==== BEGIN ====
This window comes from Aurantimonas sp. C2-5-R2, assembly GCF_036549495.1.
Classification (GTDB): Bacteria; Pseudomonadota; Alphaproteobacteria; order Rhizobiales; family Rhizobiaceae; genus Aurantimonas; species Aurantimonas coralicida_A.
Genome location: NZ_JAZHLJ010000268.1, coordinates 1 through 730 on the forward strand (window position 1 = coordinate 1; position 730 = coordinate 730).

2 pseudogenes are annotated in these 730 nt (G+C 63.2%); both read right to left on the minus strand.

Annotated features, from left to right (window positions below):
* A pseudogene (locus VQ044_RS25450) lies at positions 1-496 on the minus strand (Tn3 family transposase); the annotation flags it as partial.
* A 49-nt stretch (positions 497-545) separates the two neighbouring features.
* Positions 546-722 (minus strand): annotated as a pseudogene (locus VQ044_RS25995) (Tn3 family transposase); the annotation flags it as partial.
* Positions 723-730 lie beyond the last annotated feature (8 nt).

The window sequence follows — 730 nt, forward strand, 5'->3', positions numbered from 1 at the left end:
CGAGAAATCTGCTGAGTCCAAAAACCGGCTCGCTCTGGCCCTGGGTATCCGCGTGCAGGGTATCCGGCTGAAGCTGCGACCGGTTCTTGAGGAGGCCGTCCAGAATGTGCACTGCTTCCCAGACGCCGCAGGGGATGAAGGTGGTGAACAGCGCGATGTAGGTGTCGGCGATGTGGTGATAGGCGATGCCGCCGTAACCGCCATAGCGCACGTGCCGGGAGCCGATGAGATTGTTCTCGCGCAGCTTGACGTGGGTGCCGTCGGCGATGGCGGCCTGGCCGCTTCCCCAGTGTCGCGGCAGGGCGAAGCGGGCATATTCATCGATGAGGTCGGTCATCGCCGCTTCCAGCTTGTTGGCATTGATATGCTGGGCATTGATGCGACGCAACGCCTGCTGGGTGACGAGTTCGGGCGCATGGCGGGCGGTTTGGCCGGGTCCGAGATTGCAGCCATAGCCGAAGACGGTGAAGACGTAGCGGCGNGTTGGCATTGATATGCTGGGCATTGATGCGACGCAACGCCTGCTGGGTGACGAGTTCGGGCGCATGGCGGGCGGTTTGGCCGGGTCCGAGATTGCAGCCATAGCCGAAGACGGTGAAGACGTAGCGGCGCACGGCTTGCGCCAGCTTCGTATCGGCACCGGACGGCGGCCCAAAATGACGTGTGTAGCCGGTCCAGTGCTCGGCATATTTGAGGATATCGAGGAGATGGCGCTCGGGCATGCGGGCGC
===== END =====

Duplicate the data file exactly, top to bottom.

This window comes from Aurantimonas sp. C2-5-R2, assembly GCF_036549495.1.
Classification (GTDB): Bacteria; Pseudomonadota; Alphaproteobacteria; order Rhizobiales; family Rhizobiaceae; genus Aurantimonas; species Aurantimonas coralicida_A.
Genome location: NZ_JAZHLJ010000268.1, coordinates 1 through 730 on the forward strand (window position 1 = coordinate 1; position 730 = coordinate 730).

2 pseudogenes are annotated in these 730 nt (G+C 63.2%); both read right to left on the minus strand.

Annotated features, from left to right (window positions below):
* A pseudogene (locus VQ044_RS25450) lies at positions 1-496 on the minus strand (Tn3 family transposase); the annotation flags it as partial.
* A 49-nt stretch (positions 497-545) separates the two neighbouring features.
* Positions 546-722 (minus strand): annotated as a pseudogene (locus VQ044_RS25995) (Tn3 family transposase); the annotation flags it as partial.
* Positions 723-730 lie beyond the last annotated feature (8 nt).

The window sequence follows — 730 nt, forward strand, 5'->3', positions numbered from 1 at the left end:
CGAGAAATCTGCTGAGTCCAAAAACCGGCTCGCTCTGGCCCTGGGTATCCGCGTGCAGGGTATCCGGCTGAAGCTGCGACCGGTTCTTGAGGAGGCCGTCCAGAATGTGCACTGCTTCCCAGACGCCGCAGGGGATGAAGGTGGTGAACAGCGCGATGTAGGTGTCGGCGATGTGGTGATAGGCGATGCCGCCGTAACCGCCATAGCGCACGTGCCGGGAGCCGATGAGATTGTTCTCGCGCAGCTTGACGTGGGTGCCGTCGGCGATGGCGGCCTGGCCGCTTCCCCAGTGTCGCGGCAGGGCGAAGCGGGCATATTCATCGATGAGGTCGGTCATCGCCGCTTCCAGCTTGTTGGCATTGATATGCTGGGCATTGATGCGACGCAACGCCTGCTGGGTGACGAGTTCGGGCGCATGGCGGGCGGTTTGGCCGGGTCCGAGATTGCAGCCATAGCCGAAGACGGTGAAGACGTAGCGGCGNGTTGGCATTGATATGCTGGGCATTGATGCGACGCAACGCCTGCTGGGTGACGAGTTCGGGCGCATGGCGGGCGGTTTGGCCGGGTCCGAGATTGCAGCCATAGCCGAAGACGGTGAAGACGTAGCGGCGCACGGCTTGCGCCAGCTTCGTATCGGCACCGGACGGCGGCCCAAAATGACGTGTGTAGCCGGTCCAGTGCTCGGCATATTTGAGGATATCGAGGAGATGGCGCTCGGGCATGCGGGCGC